cheaper than the eilicate, besides being alio a pre
servative against dry rot and noxious inlets. lleinsch
j eiiggests that
j than fmh fy
salt water would be far more effective
or use in tire engines ; but it would be
likely to injure the machinery. May not the fact
that at most fires which occur in thin city, salt water
is used, wholly or in part, be one reason why our
fires are so quickly extinguished ? Whether it be r
or not, the fact is worthy of note in thi. connection.
As au evidence of the accuracy of scientific In
vestigation, when properly conducted, it is fctatcd
that during the celebrated French Egyptian cam
paign of 17'J8, the difference of level between these
two seas was calculated by the French engineers,
aud found to be .85 of a metre. The result obtained
in making the survey for the construction of the
Suez Canal, in l&CC, was .80 of a metre. . The accu
racy of the earlier survey is very strikingly con
firmed bv tW rlisi viiii'i,liiip rf tlirco I'csulla.
1 ,,,,. ,.n .OQ .,, , . ,
luey Uiilcr by less than l-2tli of au inch,
The venerable Rev. Albert Barnes, cf Philadelphia,
uttered a good thought in an address on New Year's
day, when he said that " the world is becoming bet
ter every year, every month, every day. In its
progress society tales Loll of all that is valuable, r
that constitutes real improvement, and will not let it
die. That which is worthless is Burn-rccded by that
which is useful ; that which is injurious and wrong
is dropped by the way ; that which goes permanently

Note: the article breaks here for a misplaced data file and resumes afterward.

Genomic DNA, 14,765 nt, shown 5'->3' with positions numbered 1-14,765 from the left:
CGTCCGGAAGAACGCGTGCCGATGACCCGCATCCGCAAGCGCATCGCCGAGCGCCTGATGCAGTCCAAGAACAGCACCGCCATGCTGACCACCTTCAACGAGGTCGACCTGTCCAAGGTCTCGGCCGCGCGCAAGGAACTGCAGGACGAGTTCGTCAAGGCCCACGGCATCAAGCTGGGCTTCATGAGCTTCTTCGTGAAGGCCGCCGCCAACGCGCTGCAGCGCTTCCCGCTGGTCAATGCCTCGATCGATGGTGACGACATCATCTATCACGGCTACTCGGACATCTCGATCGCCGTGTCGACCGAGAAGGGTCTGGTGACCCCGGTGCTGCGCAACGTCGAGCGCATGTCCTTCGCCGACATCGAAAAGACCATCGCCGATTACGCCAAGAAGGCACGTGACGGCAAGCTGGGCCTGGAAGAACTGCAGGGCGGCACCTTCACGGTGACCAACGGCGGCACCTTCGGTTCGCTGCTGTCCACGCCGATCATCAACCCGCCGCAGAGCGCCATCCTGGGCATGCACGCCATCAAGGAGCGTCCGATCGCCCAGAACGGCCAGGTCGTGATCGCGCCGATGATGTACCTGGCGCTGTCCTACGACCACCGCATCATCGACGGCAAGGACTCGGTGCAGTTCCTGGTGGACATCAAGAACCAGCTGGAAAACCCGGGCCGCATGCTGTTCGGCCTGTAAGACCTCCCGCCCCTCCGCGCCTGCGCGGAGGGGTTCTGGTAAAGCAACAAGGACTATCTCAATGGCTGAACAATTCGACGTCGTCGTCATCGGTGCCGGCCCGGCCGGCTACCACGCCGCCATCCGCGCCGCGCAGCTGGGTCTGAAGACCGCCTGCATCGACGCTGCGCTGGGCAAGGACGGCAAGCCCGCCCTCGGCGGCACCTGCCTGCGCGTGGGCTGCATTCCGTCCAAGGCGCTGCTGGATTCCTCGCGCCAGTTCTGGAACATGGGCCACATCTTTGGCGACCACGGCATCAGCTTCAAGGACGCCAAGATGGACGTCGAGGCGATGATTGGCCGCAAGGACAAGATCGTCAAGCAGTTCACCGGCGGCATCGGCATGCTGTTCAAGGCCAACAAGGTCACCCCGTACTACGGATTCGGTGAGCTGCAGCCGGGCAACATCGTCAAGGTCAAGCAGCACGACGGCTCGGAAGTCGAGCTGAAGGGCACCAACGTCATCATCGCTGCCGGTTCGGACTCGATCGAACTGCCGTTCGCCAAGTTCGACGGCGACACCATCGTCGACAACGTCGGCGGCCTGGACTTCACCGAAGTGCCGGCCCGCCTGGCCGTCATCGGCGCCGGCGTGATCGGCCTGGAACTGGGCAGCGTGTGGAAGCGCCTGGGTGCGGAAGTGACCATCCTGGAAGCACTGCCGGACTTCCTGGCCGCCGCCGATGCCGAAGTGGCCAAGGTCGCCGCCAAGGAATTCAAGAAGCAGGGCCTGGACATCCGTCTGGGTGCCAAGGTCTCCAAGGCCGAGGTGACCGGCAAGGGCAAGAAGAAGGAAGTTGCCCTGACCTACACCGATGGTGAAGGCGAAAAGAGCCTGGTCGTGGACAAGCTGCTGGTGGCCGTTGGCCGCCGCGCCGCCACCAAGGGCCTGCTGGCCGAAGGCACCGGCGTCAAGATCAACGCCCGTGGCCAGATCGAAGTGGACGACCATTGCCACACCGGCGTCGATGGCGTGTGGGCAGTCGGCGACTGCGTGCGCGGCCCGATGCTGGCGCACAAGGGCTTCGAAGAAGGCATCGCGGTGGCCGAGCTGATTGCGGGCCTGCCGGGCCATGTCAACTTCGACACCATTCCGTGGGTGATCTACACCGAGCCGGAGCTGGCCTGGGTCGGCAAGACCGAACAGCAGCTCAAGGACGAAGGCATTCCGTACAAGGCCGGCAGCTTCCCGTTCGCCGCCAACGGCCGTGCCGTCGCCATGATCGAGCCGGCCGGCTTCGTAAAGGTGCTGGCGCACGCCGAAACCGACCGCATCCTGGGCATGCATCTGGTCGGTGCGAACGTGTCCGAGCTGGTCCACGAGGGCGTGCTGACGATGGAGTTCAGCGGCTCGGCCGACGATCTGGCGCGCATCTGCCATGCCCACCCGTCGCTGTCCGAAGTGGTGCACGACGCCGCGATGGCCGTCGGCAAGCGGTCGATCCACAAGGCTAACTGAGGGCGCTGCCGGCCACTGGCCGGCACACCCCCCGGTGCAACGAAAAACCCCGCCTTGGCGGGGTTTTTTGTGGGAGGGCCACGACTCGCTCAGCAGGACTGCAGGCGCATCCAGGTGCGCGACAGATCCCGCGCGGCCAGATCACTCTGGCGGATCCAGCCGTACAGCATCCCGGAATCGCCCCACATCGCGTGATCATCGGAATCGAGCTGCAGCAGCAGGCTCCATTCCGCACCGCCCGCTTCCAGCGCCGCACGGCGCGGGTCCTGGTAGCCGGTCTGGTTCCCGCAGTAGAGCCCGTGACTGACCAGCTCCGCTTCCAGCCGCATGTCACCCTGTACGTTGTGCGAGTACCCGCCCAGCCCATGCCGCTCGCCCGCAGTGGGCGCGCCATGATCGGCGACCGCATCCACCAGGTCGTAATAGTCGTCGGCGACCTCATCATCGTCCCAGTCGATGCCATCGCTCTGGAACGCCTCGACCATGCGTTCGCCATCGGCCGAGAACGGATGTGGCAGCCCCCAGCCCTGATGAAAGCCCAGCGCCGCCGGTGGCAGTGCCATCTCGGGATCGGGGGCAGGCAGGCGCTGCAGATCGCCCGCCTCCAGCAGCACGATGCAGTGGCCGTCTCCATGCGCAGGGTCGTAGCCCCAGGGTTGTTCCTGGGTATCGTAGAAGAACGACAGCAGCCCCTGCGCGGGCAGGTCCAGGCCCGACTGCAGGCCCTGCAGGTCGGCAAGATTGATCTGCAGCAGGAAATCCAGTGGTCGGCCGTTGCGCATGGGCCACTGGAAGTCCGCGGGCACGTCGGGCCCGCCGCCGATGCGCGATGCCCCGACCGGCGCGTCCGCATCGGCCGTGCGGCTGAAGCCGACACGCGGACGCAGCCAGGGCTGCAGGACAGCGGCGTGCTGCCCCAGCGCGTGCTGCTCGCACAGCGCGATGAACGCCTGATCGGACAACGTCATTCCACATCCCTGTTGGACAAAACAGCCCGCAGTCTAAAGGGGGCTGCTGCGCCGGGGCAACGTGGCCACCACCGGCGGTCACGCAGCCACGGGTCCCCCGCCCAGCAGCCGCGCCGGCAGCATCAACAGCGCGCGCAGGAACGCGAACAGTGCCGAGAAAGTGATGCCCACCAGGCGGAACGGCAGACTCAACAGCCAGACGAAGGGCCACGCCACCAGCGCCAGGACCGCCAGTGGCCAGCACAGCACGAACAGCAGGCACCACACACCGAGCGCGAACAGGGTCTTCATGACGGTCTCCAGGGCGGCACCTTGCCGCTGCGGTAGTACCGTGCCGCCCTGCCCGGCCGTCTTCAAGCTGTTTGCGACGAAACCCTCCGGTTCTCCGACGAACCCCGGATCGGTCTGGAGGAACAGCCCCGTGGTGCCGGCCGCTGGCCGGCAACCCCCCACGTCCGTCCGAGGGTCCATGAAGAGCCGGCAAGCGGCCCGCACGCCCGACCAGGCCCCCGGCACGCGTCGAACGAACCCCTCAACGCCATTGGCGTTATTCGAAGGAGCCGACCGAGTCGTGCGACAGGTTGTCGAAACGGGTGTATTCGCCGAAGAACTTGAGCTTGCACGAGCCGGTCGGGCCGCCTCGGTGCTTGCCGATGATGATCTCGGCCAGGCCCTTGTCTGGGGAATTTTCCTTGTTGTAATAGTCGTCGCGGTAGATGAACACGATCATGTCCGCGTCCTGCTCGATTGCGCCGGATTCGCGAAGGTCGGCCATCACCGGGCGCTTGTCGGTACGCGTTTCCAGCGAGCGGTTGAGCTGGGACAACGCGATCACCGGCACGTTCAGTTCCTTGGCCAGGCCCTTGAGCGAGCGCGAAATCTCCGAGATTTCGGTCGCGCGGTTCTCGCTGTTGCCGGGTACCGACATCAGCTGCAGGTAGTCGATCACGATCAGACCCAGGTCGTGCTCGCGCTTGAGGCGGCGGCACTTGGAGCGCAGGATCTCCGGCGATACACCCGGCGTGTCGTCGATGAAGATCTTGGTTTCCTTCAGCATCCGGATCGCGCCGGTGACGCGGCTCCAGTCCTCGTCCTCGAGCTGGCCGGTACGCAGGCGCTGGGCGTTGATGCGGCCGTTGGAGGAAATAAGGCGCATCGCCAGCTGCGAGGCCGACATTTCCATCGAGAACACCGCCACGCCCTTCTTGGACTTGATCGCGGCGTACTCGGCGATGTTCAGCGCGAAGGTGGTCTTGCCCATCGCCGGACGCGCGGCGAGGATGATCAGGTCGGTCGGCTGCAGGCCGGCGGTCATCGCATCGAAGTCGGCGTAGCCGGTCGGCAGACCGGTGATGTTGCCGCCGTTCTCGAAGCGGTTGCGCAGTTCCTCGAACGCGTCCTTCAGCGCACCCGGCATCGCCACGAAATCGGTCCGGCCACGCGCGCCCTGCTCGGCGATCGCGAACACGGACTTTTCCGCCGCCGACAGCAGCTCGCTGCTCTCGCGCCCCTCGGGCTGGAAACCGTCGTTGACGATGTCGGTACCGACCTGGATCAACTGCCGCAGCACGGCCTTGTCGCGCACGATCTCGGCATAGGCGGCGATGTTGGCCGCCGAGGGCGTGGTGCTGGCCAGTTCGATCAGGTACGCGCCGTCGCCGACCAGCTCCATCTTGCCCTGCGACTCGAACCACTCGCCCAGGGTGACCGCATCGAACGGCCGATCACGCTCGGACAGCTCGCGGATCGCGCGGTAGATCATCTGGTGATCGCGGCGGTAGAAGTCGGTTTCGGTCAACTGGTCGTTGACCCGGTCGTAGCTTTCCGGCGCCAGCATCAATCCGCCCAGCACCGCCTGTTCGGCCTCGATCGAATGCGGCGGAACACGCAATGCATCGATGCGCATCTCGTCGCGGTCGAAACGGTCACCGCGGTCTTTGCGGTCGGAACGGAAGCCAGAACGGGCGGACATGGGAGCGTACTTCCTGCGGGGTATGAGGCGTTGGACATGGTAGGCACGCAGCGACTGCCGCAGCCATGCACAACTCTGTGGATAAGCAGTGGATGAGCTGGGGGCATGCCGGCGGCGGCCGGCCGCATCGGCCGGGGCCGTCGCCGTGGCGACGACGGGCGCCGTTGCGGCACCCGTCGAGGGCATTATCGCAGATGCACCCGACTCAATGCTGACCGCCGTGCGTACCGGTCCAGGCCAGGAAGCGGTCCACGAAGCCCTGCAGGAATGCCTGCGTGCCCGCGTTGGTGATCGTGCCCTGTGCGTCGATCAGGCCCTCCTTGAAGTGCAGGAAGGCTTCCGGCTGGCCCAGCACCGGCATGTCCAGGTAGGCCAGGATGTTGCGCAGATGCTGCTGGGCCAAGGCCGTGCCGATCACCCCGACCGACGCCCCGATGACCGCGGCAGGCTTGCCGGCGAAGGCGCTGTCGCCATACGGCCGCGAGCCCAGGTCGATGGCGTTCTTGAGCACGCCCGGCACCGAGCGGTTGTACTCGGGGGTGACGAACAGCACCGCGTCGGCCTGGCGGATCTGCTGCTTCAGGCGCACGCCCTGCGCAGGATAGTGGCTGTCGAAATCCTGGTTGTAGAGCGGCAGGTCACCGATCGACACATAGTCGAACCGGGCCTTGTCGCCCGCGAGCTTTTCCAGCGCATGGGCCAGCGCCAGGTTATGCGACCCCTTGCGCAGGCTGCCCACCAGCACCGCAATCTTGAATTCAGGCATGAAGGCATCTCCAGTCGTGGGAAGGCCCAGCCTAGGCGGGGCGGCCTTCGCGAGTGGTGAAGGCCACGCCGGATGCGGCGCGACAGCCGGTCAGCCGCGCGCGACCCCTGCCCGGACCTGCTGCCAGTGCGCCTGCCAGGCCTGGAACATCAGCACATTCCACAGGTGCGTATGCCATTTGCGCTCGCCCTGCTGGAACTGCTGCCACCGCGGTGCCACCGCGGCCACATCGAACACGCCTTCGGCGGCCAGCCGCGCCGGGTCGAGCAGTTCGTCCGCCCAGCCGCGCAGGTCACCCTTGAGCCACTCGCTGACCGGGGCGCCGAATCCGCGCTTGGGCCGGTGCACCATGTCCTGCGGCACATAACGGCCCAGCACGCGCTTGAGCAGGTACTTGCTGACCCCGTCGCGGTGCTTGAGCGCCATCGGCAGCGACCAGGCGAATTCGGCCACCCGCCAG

into the good order of the world alouo is maintained ;
and Christianity never had so firm a hold on the in
telligent faith of mankind as it has now."
The Loudon Alheneum states that copies of photo
graphic pictures are now made in England by print
ing on ordinary paper with printers' ink, and that
they can be done at the rate of 12,(XH) a day. The
editor has seen some of these " mechanical photo
graphs," as they are called, and pronounces thrm
excellent. This is fcimply a step in this wonderful
art, which is being yearly improved, so that the time
may come wheu not only choice engraving, but
costly books may be printed by photograph as rapidly
as is now done by tue press.
Another step in making the same art of practical
use is noticed in a German paper which states that
the important problem of measuring distances and
constructing plans and maps by means of photo
graphy has at length been solved by a Berlin photo
grapher. He has surveyed a Prussian fortification
for the government with complete buccohk, and has
constructed a photogrammetrio instrument of such
simplicity that a workman quite unacquainted with
the art was able to draw up a ejtecial plan of a
fortress on tbe scale of 1 to 2,000 after a few short
It is cheering to observe that elevation to power
does not demoralize all in this age of selfitihucps.
The Right Hon. John Bright, who belongs to the
Society of Friends, has appeared in so many capa
cities that one is not surprised to hear of him in the
1 new roje 0f Bible-reader.
It is told by an Englit.li
contemporary that when Mr. Bright is at home in
Rochdale he goes round viaiting the tick in his